Police Use of Force Varies by Race and Region, with Fear a Major Factor

I don’t write much about criminal justice issues, but I would like to share this article entitled “How Fear Contributes to Cops’ Use of Deadly Force.”  It was written by Columbia University professors Rajiv Sethi and Brendan “Dan” O’Flaherty and posted today on The Marshall Project website.  (Dan O’Flaherty is my husband.)

Their data-driven article starts out with the troubling fact that police in the United States  kill civilians far more often than police in other countries, more than 1,000 each year, as contrasted with, for example, the combined 10 per year killed by British and German police.

Not surprisingly, there are striking racial disparities on who is at the receiving end of this police violence. For instance, black residents of Houston are four times more likely to face deadly force than white ones. In New York and Los Angeles, they are six to seven times more likely to die in police shootings. And in Chicago, they are 18 times more likely to be killed by police.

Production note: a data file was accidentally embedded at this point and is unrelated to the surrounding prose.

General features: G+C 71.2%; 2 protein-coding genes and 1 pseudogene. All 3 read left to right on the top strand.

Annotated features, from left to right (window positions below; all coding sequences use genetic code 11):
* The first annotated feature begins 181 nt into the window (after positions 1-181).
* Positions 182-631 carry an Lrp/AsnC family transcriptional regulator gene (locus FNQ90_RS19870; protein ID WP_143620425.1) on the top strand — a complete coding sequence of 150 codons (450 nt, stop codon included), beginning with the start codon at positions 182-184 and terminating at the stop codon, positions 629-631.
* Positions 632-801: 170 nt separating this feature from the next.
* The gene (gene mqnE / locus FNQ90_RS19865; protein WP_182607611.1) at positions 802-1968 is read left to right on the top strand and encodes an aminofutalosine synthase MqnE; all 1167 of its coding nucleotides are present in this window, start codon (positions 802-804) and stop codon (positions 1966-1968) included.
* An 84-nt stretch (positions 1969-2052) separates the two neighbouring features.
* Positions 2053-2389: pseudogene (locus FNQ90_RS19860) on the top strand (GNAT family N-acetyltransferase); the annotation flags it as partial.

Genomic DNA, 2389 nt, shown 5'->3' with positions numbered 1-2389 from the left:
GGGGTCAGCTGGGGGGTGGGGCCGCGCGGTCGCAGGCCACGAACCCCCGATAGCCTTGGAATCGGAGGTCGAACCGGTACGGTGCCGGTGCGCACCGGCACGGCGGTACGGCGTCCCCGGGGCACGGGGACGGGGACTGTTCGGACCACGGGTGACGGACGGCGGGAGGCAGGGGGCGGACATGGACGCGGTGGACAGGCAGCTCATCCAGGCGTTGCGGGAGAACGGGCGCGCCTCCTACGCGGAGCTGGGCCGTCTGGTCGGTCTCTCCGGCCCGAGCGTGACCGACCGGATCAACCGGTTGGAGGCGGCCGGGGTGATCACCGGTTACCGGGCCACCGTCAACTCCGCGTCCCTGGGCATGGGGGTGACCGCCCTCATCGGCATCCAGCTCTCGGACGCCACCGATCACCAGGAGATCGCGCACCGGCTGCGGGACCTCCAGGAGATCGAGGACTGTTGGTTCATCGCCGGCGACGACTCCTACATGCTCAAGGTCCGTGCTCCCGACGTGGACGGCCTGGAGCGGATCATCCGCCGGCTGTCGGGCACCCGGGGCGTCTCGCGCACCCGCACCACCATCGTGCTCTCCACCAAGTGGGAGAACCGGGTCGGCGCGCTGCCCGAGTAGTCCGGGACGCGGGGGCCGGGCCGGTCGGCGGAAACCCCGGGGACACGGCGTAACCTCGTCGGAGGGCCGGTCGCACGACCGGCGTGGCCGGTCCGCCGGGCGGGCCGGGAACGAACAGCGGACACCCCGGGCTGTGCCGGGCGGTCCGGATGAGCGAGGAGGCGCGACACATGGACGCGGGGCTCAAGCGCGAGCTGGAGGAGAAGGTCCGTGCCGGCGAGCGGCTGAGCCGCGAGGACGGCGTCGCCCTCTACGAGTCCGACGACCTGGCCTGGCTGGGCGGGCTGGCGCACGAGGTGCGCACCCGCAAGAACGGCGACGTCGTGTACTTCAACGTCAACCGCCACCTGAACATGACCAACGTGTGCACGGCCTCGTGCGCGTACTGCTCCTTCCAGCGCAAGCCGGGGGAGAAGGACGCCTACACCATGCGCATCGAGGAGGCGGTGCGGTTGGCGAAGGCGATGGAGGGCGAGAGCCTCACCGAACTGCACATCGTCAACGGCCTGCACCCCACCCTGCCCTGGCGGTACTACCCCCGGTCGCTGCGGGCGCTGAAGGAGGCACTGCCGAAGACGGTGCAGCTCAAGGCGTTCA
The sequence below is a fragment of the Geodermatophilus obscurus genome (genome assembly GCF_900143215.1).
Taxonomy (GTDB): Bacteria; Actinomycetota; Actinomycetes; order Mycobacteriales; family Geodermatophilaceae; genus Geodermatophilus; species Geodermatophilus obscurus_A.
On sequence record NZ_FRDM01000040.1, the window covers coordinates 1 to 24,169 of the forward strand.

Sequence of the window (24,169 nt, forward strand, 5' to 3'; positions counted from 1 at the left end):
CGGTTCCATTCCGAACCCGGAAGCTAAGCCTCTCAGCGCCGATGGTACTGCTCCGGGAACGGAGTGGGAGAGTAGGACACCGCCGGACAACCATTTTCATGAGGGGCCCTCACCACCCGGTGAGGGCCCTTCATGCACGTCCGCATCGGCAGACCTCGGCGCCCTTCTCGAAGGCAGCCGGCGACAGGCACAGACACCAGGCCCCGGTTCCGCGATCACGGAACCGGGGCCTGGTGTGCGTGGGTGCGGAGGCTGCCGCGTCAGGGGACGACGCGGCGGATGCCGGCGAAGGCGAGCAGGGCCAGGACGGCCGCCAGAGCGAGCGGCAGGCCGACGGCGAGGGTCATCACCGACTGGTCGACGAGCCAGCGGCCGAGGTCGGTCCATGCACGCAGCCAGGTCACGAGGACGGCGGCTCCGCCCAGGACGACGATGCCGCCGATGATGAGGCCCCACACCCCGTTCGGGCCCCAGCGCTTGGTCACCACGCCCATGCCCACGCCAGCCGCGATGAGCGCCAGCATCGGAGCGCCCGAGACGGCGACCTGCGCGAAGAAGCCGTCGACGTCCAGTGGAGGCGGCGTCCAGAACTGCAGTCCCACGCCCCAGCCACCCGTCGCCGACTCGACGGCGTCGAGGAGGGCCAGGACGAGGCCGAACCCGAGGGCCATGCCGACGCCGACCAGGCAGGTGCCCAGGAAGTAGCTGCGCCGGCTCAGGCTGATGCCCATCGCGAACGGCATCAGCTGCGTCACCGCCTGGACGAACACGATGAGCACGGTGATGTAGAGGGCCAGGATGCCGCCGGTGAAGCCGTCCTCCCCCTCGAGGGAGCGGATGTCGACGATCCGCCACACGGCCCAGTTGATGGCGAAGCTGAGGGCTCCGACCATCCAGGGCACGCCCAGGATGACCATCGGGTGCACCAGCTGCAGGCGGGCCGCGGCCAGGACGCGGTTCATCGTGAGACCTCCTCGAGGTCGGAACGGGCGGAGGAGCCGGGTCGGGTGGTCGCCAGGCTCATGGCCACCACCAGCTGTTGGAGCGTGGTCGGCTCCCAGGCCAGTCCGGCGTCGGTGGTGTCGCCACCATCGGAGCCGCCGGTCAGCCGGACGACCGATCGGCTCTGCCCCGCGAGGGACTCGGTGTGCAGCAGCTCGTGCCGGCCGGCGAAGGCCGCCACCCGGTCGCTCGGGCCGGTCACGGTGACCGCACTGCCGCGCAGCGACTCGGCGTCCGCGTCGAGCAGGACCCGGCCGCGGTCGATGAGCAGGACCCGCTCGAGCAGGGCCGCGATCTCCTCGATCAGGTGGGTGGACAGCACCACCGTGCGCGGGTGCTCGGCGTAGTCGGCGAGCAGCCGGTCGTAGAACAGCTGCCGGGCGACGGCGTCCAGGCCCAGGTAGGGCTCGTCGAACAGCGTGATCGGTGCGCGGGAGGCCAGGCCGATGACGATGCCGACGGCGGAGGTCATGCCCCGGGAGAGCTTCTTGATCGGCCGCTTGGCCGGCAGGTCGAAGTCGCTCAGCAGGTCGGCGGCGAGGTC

What is surprising is the regional differences that were found, which are so substantial that whites in Houston are more likely to be killed by police than blacks in New York City.

You can read the article here.

And if you find the topic of interest, read their book, published last month, called “Shadows of Doubt,” which looks at the impact of stereotypes and fear on policing and prosecution.

Yes, this is a shameless plug for my husband’s book but the book is a timely, deeply researched and thoughtful look at an important subject.

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